Interesting, too, that an organisation defending the separation of church and state, would advocate for the dissolution of such a separation when it comes to attacking aspects of a religion with which they don’t agree .

    This constitutional arrangement was adopted precisely so that politicians wouldn’t be telling churches how to run their business and visa-versa

    You can’t just temporarily dissolve that church/state separation to eliminate things you disagree with and then re-erect it once more to preserve and protect those thing with which you agree.

    And groups or individuals attempting to do so will invite one of two things; either a secular tyranny or a tyrannical theocracy.

  11. 11
    stonyground

    I will be interested to see whether the ad. has any effect. I can’t claim to be too optimistic, I would have thought that any thinking Catholics would have jumped ship already. The RCC is such a vile organisation that I would expect that any decent human being would be ashamed to be associated with it. Such is the power of childhood indoctrination that there are some, it seems, that will continue to make excuses no matter how much evidence of said vileness emerges.

  12. 12
    Egbert

    Secular tyranny? Hilarious. I guess the united states’ constitutional first amendment sets up a tyranny then. Funny, because I thought it did the complete opposite.

    And what is wrong with the Freedom From Religion Foundation encouraging people to leave the Catholic church while also supporting the separation of church and state? The FFRF is not a state or government so it’s not contradicting itself.

  13. 13
    Stacy

    Interesting, too, that an organisation defending the separation of church and state, would advocate for the dissolution of such a separation when it comes to attacking aspects of a religion with which they don’t agree .

    Wut? They are? How so?

    You can’t just temporarily dissolve that church/state separation to eliminate things you disagree with and then re-erect it once more to preserve and protect those thing with which you agree.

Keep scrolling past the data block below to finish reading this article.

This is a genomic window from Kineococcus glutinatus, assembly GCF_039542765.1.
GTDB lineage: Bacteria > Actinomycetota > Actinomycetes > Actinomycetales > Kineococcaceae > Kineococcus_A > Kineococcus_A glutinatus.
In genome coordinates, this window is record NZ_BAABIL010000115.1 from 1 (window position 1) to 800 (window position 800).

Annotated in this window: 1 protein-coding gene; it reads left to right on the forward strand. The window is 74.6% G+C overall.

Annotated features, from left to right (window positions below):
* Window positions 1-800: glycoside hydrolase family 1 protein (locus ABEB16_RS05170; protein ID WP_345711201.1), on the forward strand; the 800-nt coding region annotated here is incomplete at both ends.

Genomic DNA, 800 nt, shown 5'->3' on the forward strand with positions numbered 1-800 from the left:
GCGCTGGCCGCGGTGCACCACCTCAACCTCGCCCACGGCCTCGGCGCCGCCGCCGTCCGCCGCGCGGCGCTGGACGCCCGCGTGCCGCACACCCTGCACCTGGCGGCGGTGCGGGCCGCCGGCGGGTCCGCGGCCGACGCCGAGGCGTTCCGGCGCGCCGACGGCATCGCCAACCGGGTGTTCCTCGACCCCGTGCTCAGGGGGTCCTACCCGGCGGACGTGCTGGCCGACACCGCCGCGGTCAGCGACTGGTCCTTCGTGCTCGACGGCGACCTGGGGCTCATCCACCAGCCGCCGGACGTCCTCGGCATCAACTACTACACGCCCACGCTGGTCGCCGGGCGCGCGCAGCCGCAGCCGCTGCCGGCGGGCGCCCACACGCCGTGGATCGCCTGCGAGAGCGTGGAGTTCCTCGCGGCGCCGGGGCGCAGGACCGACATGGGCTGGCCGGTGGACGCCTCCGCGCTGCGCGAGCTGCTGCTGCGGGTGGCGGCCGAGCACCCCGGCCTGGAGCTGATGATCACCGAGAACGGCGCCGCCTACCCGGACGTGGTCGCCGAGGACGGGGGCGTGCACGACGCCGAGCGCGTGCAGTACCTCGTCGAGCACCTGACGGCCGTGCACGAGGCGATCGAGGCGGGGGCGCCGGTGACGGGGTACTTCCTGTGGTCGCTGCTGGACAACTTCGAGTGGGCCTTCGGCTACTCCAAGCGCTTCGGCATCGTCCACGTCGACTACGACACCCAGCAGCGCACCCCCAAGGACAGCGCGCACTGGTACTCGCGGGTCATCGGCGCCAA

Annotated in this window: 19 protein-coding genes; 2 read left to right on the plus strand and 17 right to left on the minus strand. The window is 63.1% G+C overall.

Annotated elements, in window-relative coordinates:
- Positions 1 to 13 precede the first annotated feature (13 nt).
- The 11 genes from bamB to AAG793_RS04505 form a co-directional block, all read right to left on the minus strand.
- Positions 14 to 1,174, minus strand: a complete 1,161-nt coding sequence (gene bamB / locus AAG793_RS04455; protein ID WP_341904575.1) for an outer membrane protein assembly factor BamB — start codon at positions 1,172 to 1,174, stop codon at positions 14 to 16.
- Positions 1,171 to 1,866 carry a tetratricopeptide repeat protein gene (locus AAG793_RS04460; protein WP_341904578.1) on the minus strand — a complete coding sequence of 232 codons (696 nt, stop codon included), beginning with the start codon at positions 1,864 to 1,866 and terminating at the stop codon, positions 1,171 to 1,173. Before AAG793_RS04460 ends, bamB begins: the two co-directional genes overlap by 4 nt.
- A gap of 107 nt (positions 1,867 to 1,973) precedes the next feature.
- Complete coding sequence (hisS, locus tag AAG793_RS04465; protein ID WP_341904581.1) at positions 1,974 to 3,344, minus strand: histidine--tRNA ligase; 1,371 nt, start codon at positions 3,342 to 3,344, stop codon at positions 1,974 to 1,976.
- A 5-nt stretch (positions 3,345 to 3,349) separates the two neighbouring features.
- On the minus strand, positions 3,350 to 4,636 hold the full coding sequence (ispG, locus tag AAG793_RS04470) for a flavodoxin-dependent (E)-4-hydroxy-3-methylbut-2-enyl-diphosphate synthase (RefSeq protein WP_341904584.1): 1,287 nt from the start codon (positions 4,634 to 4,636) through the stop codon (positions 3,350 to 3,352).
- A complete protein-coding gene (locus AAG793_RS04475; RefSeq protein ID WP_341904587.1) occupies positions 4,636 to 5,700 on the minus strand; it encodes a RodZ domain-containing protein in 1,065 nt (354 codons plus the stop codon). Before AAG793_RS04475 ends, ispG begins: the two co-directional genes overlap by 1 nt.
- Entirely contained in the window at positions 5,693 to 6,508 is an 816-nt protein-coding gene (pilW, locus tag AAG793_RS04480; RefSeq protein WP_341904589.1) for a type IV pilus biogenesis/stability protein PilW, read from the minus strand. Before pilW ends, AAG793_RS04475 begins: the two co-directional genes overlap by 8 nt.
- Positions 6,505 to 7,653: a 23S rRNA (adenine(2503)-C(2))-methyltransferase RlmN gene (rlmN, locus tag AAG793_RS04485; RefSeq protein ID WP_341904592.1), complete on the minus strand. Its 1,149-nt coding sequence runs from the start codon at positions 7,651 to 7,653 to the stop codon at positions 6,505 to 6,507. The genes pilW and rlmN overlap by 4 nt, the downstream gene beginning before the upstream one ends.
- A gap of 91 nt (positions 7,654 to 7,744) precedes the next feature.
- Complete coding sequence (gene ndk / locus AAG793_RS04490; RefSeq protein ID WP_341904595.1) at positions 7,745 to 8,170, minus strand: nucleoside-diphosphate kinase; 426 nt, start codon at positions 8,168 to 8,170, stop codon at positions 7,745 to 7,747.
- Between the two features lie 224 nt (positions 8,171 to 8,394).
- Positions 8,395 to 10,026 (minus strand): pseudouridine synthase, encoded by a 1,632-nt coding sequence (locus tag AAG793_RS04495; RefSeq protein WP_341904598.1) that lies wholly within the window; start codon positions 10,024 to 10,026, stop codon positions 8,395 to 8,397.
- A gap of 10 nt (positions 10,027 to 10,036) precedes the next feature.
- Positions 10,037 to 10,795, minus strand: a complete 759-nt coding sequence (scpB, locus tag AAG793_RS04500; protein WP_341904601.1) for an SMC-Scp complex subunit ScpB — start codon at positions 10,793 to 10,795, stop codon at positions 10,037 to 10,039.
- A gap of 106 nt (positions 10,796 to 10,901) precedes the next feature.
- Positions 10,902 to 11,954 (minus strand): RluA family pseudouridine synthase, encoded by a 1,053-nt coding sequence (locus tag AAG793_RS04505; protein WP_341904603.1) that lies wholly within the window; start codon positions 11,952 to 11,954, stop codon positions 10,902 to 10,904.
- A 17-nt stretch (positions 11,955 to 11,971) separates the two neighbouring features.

How is encouraging dissenters to leave the Church “dissolving the church/state separation”?

  14. 14
    Ms. Daisy Cutter, General Manager for the Cleveland Steamers

    Stonyground:

    I will be interested to see whether the ad. has any effect. I can’t claim to be too optimistic, I would have thought that any thinking Catholics would have jumped ship already.

    Yeah, I was thinking this last night when I saw this post. Don’t get me wrong, the ad might persuade a few people who are still on the fence and looking for an excuse to jump off, which is all to the good. But the priest abuse crisis came to widespread light an entire decade ago. The returns are diminishing.

    Most of the remaining liberal Catholics are the ones who delude themselves with “The church is her people, not her hierarchy” and that liberation theology is going to come back from the grave. They get typically pissy at any sort of atheist challenge. I’ve even seen one who claims that liberal Catholics are “marginalized” in the feminist movement by all the atheists and Jews and pagans and so forth because classism. I can speak only for the U.S., but Catholics here are pretty well assimilated and, unless they’re deliberately breeding themselves into penury, just as likely to be affluent as any other religious demographic.